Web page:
When, the afternoon before, she had presented herself to the lady to whom Carry Fisher had directed her, she had been conscious of entering a new world. Carry's vague presentment of Mrs. Norma Hatch (whose reversion to her Christian name was explained as the result of her latest divorce), left her under the implication of coming "from the West," with the not unusual extenuation of having brought a great deal of money with her. She was, in short, rich, helpless, unplaced: the very subject for Lily's hand. Mrs. Fisher had not specified the line her friend was to take; she owned herself unacquainted with Mrs. Hatch, whom she "knew about" through Melville Stancy, a lawyer in his leisure moments, and the Falstaff of a certain section of festive dub life. Socially, Mr. Stancy might have been said to form a connecting link between the Gormer world and the more dimly-lit region on which Miss Bart now found herself entering. It was, however, only figuratively that the illumination of Mrs. Hatch's world could be described as dim: in actual fact, Lily found her seated in a blaze of electric light, impartially projected from various ornamental excrescences on a vast concavity of pink damask and gilding, from which she rose like Venus from her shell. The analogy was justified by the appearance of the lady, whose large-eyed prettiness had the fixity of something impaled and shown under glass. This did not preclude the immediate discovery that she was some years younger than her visitor, and that under her showiness, her ease, the aggression of her dress and voice, there persisted that ineradicable innocence which, in ladies of her nationality, so curiously coexists with startling extremes of experience.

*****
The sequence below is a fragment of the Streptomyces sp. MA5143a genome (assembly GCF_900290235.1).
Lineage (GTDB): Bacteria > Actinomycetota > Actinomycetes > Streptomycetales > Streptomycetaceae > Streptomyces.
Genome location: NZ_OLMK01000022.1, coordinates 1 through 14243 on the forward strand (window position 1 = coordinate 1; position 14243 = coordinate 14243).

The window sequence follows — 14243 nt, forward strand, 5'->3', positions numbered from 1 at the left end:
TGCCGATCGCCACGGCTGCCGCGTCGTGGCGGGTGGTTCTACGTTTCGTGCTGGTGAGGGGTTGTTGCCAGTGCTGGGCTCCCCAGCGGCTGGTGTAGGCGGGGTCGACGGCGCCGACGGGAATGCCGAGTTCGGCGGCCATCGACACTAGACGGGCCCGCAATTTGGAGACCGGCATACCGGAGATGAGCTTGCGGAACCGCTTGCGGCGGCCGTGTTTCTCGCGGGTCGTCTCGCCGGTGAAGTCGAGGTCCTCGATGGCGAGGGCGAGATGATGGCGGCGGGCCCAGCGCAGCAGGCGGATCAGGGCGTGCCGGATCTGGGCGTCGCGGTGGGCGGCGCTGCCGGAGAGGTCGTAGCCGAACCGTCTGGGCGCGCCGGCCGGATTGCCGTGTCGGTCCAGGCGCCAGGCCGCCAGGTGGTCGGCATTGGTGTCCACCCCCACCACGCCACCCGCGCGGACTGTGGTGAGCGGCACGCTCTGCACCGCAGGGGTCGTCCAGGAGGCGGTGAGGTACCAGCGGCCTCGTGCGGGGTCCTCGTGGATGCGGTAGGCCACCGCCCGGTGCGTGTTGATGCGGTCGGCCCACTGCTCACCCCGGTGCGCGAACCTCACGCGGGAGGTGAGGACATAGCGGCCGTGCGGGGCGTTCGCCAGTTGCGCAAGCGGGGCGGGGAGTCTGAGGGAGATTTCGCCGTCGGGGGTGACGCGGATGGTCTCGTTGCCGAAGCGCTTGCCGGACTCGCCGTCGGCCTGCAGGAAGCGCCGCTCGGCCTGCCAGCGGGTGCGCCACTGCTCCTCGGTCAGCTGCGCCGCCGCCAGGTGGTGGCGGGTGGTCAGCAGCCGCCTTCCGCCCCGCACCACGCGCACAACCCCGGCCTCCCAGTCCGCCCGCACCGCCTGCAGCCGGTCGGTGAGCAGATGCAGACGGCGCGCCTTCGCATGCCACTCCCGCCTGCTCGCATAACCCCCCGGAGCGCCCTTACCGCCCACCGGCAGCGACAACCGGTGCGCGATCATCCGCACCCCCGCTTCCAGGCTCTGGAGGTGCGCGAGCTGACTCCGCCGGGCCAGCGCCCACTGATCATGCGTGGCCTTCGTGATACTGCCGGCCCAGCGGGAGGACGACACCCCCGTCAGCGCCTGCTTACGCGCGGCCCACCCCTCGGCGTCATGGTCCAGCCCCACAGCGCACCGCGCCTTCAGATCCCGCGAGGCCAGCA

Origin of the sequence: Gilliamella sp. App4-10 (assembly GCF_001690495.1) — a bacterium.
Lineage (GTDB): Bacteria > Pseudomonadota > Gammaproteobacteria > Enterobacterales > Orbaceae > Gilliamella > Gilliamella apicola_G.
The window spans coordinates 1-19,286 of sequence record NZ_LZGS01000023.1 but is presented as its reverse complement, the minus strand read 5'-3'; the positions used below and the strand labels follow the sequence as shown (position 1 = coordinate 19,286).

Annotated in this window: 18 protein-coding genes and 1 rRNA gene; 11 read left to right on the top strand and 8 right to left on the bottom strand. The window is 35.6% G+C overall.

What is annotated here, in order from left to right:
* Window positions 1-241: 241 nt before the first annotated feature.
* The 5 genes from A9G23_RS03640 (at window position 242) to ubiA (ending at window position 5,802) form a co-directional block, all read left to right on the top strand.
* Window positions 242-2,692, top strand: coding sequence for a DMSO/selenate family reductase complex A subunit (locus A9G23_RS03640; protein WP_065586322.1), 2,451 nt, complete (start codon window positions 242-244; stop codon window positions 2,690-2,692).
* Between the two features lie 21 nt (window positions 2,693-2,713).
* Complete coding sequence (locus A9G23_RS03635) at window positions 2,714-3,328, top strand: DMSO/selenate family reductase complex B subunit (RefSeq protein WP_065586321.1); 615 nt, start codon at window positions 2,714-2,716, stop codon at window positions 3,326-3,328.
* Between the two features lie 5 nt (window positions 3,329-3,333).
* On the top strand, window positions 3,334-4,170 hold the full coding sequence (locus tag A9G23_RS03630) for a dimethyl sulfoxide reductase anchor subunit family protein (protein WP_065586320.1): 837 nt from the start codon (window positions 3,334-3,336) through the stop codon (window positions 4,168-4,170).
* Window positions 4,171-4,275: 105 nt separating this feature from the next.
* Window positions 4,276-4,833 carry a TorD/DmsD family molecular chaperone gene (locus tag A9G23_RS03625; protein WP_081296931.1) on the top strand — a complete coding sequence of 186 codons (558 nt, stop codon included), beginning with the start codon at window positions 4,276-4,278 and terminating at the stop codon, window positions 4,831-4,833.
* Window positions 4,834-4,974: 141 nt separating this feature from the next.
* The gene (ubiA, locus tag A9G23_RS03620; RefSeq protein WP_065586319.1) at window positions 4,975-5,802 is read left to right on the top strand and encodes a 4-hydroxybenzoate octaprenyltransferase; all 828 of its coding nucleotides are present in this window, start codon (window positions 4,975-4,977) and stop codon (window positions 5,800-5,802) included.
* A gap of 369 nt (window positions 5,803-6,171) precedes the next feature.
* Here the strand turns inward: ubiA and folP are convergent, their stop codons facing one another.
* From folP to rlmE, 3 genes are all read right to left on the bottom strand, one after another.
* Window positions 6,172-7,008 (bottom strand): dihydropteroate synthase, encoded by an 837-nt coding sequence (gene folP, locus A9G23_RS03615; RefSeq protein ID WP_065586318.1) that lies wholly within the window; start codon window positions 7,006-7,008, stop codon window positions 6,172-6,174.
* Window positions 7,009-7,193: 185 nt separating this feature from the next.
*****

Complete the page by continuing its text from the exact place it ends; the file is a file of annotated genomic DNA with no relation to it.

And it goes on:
The environment in which Lily found herself was as strange to her as its inhabitants. She was unacquainted with the world of the fashionable New York hotel—a world over-heated, over-upholstered, and over-fitted with mechanical appliances for the gratification of fantastic requirements, while the comforts of a civilized life were as unattainable as in a desert. Through this atmosphere of torrid splendour moved wan beings as richly upholstered as the furniture, beings without definite pursuits or permanent relations, who drifted on a languid tide of curiosity from restaurant to concert-hall, from palm-garden to music-room, from "art exhibit" to dress-maker's opening. High-stepping horses or elaborately equipped motors waited to carry these ladies into vague metropolitan distances, whence they returned, still more wan from the weight of their sables, to be sucked back into the stifling inertia of the hotel routine. Somewhere behind them, in the background of their lives, there was doubtless a real past, peopled by real human activities: they themselves were probably the product of strong ambitions, persistent energies, diversified contacts with the wholesome roughness of life; yet they had no more real existence than the poet's shades in limbo.